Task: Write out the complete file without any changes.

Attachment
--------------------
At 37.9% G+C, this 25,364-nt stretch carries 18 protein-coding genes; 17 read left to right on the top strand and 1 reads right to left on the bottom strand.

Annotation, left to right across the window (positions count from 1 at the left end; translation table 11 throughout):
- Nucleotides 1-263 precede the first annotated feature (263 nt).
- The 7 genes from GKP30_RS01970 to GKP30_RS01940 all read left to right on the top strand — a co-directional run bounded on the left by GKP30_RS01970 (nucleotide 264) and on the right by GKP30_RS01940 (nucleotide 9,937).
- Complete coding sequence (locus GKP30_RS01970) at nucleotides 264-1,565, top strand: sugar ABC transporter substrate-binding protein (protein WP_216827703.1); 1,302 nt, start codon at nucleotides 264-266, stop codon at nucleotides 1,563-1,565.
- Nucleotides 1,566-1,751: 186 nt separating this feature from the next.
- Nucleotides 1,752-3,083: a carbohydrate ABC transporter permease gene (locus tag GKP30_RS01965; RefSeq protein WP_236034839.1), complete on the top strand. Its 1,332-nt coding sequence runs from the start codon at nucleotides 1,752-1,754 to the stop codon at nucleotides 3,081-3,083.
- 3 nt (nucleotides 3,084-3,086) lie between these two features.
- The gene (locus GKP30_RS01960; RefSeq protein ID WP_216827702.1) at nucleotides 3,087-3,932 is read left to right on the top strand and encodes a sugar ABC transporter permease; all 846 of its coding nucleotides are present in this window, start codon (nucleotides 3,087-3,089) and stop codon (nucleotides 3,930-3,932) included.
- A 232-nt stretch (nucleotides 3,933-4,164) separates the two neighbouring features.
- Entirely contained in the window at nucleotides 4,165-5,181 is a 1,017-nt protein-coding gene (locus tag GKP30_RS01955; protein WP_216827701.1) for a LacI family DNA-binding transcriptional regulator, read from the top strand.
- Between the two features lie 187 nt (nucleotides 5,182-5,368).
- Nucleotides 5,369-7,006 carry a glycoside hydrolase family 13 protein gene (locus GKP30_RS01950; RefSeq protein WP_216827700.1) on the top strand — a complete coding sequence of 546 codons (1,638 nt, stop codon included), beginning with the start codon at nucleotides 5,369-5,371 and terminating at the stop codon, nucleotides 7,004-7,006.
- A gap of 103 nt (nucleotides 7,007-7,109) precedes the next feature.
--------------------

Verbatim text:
At 37.9% G+C, this 25,364-nt stretch carries 18 protein-coding genes; 17 read left to right on the top strand and 1 reads right to left on the bottom strand.

Annotation, left to right across the window (positions count from 1 at the left end; translation table 11 throughout):
- Nucleotides 1-263 precede the first annotated feature (263 nt).
- The 7 genes from GKP30_RS01970 to GKP30_RS01940 all read left to right on the top strand — a co-directional run bounded on the left by GKP30_RS01970 (nucleotide 264) and on the right by GKP30_RS01940 (nucleotide 9,937).
- Complete coding sequence (locus GKP30_RS01970) at nucleotides 264-1,565, top strand: sugar ABC transporter substrate-binding protein (protein WP_216827703.1); 1,302 nt, start codon at nucleotides 264-266, stop codon at nucleotides 1,563-1,565.
- Nucleotides 1,566-1,751: 186 nt separating this feature from the next.
- Nucleotides 1,752-3,083: a carbohydrate ABC transporter permease gene (locus tag GKP30_RS01965; RefSeq protein WP_236034839.1), complete on the top strand. Its 1,332-nt coding sequence runs from the start codon at nucleotides 1,752-1,754 to the stop codon at nucleotides 3,081-3,083.
- 3 nt (nucleotides 3,084-3,086) lie between these two features.
- The gene (locus GKP30_RS01960; RefSeq protein ID WP_216827702.1) at nucleotides 3,087-3,932 is read left to right on the top strand and encodes a sugar ABC transporter permease; all 846 of its coding nucleotides are present in this window, start codon (nucleotides 3,087-3,089) and stop codon (nucleotides 3,930-3,932) included.
- A 232-nt stretch (nucleotides 3,933-4,164) separates the two neighbouring features.
- Entirely contained in the window at nucleotides 4,165-5,181 is a 1,017-nt protein-coding gene (locus tag GKP30_RS01955; protein WP_216827701.1) for a LacI family DNA-binding transcriptional regulator, read from the top strand.
- Between the two features lie 187 nt (nucleotides 5,182-5,368).
- Nucleotides 5,369-7,006 carry a glycoside hydrolase family 13 protein gene (locus GKP30_RS01950; RefSeq protein WP_216827700.1) on the top strand — a complete coding sequence of 546 codons (1,638 nt, stop codon included), beginning with the start codon at nucleotides 5,369-5,371 and terminating at the stop codon, nucleotides 7,004-7,006.
- A gap of 103 nt (nucleotides 7,007-7,109) precedes the next feature.